Today, I am presenting:
Chapter 5: In Which I Do Not Actually See a Penis
For the next ten minutes, I sat in the dark and stared out the back window, where Mr. D-in-the-W was hovering, naked, and peering out intermittently from behind a curtain. I was hoping to see the police burst, S.W.A.T. Team-style, into Mr. D-in-the-W’s apartment and throw him against a wall, where he would hopefully suffer an irremediable bruise to the penis and be too embarrassed forthwith to show it to anybody.
Instead, there was a flurry of activity behind the curtain, and the lights went out.
Several minutes passed.
Then, the lights came back on, and the curtain was pulled aside. There stood Mr. D-in-the-W, now clad in a pair of pants, and looking like he was about to cry. Officers Talky and Not- were flanking him on either side. My phone rang. I snatched up the receiver.
“Ma’am, this is the New York Police Department. Did you have officers respond to your call?”
“Yes, they were just here,” I said.
“They’d like you to look out your window.”
“Are you looking?”
“Yeah, but why am I—“
Across the alley, Officer Talky whipped out a giant, NYPD-issue flashlight.
“Whoa,” I said.
Della came out of her room again.
“What’s happening now?” she asked.
“They went over there to talk to him, and they’re standing in the window, and one of them just… well, look!”
“What’s with the flashlight?”
“I don’t know… oh, wait,” I said, remembering that I still had the NYPD operator on the phone. “Sir? Sir, why do the officers want me to look out my window?”
“Hang on,” said the operator.
“Maybe they’re going to beat him with it,” said Della.
“Or stick it up his ass,” I said.
“What?” said the operator.
“Uh… nothing,” I said.
Across the alley, Officer Talky switched the flashlight on and turned toward Mr. D-in-the-W, who was visibly shaking and appeared to be jabbering non-stop at the police.
“Ma’am,” said the NYPD operator, “They want to know if this is the man you saw earlier.”
“Oh, it is.”
“No, ma’am, they’re going to shine the light on him, and then you tell me if it’s the same man.”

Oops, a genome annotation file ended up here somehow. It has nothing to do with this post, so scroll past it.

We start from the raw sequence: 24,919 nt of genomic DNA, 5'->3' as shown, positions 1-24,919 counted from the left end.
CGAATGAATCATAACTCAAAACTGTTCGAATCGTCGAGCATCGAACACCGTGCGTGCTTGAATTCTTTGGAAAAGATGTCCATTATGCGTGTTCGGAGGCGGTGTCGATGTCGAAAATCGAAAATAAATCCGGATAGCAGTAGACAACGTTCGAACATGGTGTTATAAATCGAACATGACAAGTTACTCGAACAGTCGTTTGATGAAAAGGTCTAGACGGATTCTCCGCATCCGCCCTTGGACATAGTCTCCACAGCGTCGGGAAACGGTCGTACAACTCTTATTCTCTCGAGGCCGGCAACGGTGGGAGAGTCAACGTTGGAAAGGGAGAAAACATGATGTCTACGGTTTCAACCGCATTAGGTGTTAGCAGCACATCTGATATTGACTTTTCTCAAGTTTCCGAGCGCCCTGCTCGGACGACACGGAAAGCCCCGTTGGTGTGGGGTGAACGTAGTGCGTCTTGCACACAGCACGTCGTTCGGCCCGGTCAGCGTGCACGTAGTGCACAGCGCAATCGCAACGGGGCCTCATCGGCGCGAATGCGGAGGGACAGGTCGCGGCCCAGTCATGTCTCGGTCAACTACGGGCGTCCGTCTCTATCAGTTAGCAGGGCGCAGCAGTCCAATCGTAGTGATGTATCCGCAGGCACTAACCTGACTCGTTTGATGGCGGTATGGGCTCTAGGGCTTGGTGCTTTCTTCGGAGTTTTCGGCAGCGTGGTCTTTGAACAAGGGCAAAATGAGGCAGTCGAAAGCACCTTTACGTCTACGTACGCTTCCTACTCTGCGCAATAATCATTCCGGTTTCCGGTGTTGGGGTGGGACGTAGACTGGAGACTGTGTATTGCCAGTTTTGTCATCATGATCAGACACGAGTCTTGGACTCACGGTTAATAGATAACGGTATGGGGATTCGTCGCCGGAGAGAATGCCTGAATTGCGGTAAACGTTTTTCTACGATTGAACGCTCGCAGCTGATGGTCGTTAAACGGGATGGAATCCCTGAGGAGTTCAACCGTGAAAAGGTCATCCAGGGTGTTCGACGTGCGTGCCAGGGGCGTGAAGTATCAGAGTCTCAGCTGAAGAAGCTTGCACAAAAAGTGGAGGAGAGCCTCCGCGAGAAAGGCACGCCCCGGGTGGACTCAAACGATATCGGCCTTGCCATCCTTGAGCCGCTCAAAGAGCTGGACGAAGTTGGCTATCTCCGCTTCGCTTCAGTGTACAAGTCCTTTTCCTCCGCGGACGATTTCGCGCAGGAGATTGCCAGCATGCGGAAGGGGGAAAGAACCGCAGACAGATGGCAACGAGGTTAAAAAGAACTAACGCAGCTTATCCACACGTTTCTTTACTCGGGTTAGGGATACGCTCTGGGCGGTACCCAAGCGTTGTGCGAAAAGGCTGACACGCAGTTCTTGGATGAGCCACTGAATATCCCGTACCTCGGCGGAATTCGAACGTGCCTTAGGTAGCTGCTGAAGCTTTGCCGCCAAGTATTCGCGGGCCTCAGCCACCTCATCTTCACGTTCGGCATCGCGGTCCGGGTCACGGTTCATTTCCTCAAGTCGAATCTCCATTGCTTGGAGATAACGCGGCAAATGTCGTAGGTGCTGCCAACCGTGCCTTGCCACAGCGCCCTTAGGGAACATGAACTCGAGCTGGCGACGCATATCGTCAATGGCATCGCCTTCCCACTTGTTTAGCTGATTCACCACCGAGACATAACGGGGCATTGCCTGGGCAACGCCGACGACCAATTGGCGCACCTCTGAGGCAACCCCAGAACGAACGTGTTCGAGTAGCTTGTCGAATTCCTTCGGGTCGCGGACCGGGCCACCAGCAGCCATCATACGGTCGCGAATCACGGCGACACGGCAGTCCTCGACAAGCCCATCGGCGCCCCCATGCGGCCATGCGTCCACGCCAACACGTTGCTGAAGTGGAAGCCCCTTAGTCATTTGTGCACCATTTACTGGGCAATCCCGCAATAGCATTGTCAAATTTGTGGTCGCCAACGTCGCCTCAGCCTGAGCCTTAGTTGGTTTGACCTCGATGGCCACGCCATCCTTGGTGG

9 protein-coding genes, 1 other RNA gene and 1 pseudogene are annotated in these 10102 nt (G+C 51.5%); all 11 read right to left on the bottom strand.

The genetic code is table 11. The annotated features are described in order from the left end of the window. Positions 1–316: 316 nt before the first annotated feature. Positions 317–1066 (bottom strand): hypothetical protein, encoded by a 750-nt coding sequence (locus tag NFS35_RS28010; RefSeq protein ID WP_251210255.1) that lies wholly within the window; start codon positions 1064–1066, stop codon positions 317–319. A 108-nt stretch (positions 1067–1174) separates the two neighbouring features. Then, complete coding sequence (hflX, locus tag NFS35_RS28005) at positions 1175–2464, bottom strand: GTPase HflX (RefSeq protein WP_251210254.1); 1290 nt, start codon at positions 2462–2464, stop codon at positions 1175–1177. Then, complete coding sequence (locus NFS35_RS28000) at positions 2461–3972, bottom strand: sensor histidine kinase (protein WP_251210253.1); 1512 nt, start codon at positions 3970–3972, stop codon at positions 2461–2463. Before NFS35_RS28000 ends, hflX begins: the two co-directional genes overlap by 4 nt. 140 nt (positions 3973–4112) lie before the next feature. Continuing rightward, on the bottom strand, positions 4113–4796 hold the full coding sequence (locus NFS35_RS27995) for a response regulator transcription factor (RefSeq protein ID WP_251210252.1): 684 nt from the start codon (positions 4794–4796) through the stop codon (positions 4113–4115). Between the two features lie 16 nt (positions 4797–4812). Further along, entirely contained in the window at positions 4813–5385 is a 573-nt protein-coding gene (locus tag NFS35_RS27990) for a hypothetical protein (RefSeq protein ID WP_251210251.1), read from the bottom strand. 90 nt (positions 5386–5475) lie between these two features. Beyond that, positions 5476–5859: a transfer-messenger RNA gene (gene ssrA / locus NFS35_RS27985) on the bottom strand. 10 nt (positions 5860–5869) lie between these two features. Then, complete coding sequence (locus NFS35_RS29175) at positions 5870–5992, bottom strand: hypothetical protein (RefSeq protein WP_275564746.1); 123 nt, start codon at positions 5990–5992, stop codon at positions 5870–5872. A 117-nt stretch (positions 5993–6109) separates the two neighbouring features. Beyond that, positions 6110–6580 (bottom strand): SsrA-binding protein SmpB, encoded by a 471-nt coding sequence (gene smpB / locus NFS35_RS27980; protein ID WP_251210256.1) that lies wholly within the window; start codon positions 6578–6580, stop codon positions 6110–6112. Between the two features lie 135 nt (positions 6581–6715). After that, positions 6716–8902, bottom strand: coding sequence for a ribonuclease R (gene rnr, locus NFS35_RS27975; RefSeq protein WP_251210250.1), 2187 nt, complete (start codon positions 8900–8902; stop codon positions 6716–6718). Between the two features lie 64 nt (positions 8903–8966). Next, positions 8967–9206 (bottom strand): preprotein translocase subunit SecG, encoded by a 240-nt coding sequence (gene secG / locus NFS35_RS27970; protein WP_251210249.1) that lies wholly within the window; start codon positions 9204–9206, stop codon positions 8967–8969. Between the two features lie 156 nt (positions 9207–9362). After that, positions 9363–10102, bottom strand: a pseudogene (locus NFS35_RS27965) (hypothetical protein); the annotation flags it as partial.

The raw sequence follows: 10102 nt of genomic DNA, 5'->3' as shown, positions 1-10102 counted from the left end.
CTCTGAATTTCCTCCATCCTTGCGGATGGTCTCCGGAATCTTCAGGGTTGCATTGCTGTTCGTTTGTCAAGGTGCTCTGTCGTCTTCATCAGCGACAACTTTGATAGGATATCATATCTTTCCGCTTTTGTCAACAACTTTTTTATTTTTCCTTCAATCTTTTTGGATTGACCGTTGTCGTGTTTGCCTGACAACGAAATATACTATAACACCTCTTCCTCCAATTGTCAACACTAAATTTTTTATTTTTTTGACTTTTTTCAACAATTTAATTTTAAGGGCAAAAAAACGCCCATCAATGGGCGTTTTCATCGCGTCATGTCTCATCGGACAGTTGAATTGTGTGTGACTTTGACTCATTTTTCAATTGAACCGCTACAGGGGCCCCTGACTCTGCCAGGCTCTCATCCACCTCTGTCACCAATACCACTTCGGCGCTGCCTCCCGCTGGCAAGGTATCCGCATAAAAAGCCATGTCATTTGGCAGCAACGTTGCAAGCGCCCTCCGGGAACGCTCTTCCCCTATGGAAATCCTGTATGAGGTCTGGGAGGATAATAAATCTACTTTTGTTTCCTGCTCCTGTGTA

“What? No, it’s ok, it’s definitely the same guy, I can see him fine right now.”
“It’s procedure, ma’am.”
“Ma’am, are you looking out the window?”
“Yes! Geez, yes, I’m looking.”
Across the alley, Officer Talky turned his flashlight full on the face of Mr. D-in-the-W, who jumped and tried to struggle away.
“Yes, yes, it’s him! Can I stop looking now?”
“Thank you, ma’am.”
Across the alley, the curtain fell closed again.
“This is like Theatre of the Absurd,” said Della.
Five minutes later, a knock came at my front door. I opened it to find Officers Talky and Non- once again.
“Hi there,” I said.
They trooped past me into the living room again.
“Well,” said Officer Talky, puffing his chest out, “We had a little chat with him.”
“Ok,” I said.
“He, uh, he had some mental problems,” said Officer Non-Talky, piping up for the first time.
“But,” Officer Talky continued, “We went over there and we told him, we said, ‘You can’t be exposin’ yourself to a lady like that.’”
“Yeah,” said Officer Non-Talky, “And we said, ‘Hey, if you wanna do that, you do it on your own time, you don’t do it in the window where a lady can see your bid’ness.’”
“And then,” said Officer Talky, “We said, ‘If you do that thing again, we’re comin’ back, and we ain’t gonna be so nice next time.’”
There was a pause.
“And then we left,” Officer Non-Talky added, as an afterthought.
“Great,” I said.
“So don’t you worry, he won’t be doing that again.”
“Great. Well, ok,” I said. “Thanks, Officers, for… uh, serving and protecting me.”
“No problem,” said Officer Talky.
I closed the door behind them and listened to them clomp down the stairs. Once they were gone, I went back into my bedroom, and switched on the light.
Across the alley, Mr. D-in-the-W peeked out from behind the curtain. He was wearing a plaid shirt, pants, and a hat.
He shook his fist at me.
(And…. I’ll see you on Monday, for the exciting conclusionary epilogue of ROOOOOOOM WITH A VIIIIIEEEEEEWWW OF A PEEEEEENISSSSSS!!!)